Thanksgiving gets somewhat shortchanged in the movies, Eli Roth fake trailers aside. Perhaps screenwriters and filmmakers think that Thanksgiving doesn't present opportunities for cinematic conflict and action. If that's the case, they have a profound lack of imagination ... and they haven't been to a big family Thanksgiving dinner. My favorite Turkey Day scene in any movie is set at a family dinner table, but the action is riveting, just like a train wreck. Director Jodie Foster and writer W.D. Richter get it exactly right in the 1995 film 'Home for the Holidays.'
'Home for the Holidays' is a lovely movie to watch on Thanksgiving with your family, if for no other reason than to feel thankful your own dinner isn't like the one in the movie. Holly Hunter's single mom Claudia, laid off from her dream job and feeling low-spirited, is spending her holiday with her parents. It's easy to sympathize as she battles a cold, is enveloped immediately by her mother in a pink monstrosity of a coat, and can't even get a decent night's sleep without being attacked by relatives. Fortunately, her family is portrayed by a fantastic array of actors who bring empathy to characters we might not want to spend our own holiday with: Anne Bancroft as her chain-smoking mother; Charles Durning as the sentimental dad, complete with video camera; Cynthia Stevenson as the super-perfectionist, super-unhappy sister. Into all of this steps Claudia's little brother Tommy -- Robert Downey, Jr. with an unfortunate haircut -- dragging his attractive friend Leo (Dylan McDermott) in tow. And that brings us to the Thanksgiving dinner scene, which I adore. Of course I do not adore it because there have been years where I wish the calamity with the turkey would happen to someone at a family dinner I was attending. I love my family too much to want that to happen. And I have to admit, as uptight as some of us have been known to act at times, I think that if such an accident happened to someone in my family, we would handle it with greater good humor than the character in the movie.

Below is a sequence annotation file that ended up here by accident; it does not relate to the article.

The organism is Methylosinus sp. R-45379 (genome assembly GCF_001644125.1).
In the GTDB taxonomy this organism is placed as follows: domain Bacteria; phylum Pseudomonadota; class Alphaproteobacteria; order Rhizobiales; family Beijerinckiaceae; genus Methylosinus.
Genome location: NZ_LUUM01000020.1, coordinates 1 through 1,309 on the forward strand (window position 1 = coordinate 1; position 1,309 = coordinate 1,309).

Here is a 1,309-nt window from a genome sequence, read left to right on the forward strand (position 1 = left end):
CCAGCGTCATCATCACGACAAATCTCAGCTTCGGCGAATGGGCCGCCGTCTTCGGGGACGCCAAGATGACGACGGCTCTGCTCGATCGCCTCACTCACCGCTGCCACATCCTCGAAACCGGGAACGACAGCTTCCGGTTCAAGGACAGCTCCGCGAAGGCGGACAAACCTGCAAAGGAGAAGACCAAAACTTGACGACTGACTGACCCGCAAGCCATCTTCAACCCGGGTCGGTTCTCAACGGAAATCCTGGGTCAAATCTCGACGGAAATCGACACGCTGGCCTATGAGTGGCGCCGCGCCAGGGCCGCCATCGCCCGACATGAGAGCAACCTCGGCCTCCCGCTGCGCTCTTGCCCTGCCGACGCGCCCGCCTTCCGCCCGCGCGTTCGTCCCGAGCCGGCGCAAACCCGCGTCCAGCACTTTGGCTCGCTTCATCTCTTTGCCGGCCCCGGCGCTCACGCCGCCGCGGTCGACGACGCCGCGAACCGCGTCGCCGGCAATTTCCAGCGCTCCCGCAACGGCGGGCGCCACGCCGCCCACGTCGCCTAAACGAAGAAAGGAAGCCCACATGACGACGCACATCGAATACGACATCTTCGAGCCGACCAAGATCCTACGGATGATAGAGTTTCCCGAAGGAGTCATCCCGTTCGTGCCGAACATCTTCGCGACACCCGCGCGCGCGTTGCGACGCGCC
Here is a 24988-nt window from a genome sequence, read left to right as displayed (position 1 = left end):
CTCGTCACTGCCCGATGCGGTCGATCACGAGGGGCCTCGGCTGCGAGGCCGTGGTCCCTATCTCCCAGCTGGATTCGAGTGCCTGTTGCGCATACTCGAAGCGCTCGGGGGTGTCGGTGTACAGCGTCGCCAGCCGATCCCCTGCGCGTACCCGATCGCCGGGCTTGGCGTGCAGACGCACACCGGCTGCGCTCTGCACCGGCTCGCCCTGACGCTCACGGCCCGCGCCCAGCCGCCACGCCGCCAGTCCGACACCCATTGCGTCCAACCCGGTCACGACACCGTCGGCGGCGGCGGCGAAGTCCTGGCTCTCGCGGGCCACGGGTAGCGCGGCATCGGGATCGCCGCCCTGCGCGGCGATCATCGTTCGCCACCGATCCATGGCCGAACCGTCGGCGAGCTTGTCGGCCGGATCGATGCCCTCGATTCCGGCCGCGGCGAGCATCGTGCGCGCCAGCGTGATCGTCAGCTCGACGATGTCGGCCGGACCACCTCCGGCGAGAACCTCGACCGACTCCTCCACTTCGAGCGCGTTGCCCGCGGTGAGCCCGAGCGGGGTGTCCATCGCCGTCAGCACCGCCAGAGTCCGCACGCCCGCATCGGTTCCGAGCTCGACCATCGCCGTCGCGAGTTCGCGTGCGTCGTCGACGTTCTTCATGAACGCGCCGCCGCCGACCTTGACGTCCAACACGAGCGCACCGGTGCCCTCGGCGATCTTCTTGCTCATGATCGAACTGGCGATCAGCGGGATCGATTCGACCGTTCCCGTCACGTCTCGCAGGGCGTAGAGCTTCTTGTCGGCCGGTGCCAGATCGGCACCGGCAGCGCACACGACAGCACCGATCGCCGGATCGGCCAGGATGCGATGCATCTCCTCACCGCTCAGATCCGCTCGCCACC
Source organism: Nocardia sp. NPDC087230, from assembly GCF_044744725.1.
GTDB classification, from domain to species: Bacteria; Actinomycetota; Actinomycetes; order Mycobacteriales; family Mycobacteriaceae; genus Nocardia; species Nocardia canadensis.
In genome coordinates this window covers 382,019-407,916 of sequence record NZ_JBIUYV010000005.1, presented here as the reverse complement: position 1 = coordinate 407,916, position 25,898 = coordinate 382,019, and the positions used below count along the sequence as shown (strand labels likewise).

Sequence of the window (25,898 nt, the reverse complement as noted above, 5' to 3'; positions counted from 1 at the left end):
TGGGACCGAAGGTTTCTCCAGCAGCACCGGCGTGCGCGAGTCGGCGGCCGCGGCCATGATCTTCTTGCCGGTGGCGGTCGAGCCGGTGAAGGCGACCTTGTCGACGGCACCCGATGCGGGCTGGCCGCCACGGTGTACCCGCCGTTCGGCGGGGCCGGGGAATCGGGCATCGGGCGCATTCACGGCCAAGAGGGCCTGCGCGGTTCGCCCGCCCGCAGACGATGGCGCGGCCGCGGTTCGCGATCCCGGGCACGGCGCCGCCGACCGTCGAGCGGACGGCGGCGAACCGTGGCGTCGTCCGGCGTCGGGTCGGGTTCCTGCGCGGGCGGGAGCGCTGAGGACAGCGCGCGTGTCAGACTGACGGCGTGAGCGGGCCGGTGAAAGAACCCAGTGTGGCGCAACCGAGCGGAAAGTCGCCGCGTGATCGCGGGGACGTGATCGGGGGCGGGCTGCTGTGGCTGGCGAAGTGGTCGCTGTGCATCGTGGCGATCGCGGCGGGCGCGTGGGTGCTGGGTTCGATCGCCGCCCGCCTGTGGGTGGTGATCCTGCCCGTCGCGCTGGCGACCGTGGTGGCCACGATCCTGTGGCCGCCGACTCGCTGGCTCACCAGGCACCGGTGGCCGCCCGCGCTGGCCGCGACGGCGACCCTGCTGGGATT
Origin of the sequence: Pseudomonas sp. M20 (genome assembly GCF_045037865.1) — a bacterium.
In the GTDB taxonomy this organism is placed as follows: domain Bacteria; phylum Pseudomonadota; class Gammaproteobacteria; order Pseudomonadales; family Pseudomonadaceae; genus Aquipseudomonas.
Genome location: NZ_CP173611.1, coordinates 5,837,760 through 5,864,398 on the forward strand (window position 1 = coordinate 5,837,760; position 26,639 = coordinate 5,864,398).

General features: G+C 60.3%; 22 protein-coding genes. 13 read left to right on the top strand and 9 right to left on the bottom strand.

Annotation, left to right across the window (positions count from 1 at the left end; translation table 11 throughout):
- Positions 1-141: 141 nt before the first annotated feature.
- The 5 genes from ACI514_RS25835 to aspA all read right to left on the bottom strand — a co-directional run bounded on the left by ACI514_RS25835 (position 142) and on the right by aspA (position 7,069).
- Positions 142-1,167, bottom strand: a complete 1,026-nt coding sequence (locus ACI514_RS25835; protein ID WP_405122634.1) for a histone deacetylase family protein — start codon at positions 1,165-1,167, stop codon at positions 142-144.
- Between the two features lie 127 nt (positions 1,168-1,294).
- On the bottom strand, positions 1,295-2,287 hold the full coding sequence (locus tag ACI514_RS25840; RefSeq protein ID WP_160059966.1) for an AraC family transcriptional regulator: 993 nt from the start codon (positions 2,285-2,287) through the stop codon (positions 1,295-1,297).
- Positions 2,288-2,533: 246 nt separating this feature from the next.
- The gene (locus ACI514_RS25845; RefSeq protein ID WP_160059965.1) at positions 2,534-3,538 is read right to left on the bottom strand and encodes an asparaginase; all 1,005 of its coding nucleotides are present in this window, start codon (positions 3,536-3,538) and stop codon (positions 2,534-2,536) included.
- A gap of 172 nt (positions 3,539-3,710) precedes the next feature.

The Thanksgiving dinner scene begins with a prayer from Durning's character -- a very spontaneous prayer. Warning: the video below contains PG-13-rated language.
But the high point of the scene is the mishap, which is simultaneously funny and cruel. The question isn't how I would handle it if such a thing happened to me, but how I'd handle it if it happened to my sister. Would I laugh? Should we be laughing? Where should we be drawing the line between family humor and family cruelty? It's a question that may be an integral part of many families' holiday celebrations this year, and 'Home for the Holidays' depicts it with unblinking accuracy.
And that's why the following scene is one of the best family holiday moments in film that I've watched. The action is slightly over-the-top and the characters are larger than life, but the emotion behind it feels real, and you're faced with the same emotional choice as the characters. Do you laugh? Probably. Should you feel sorry for the character? Do you want to give Tommy a smack, just for good measure? Perhaps. If it happened to your family, would you be telling the story (and playing the video) at Thanksgiving dinner for the next 20 years, or would that be too mean to the person directly involved? Those are the kinds of things that family holiday dinners are made of.
Warning: The following video contains R-rated language.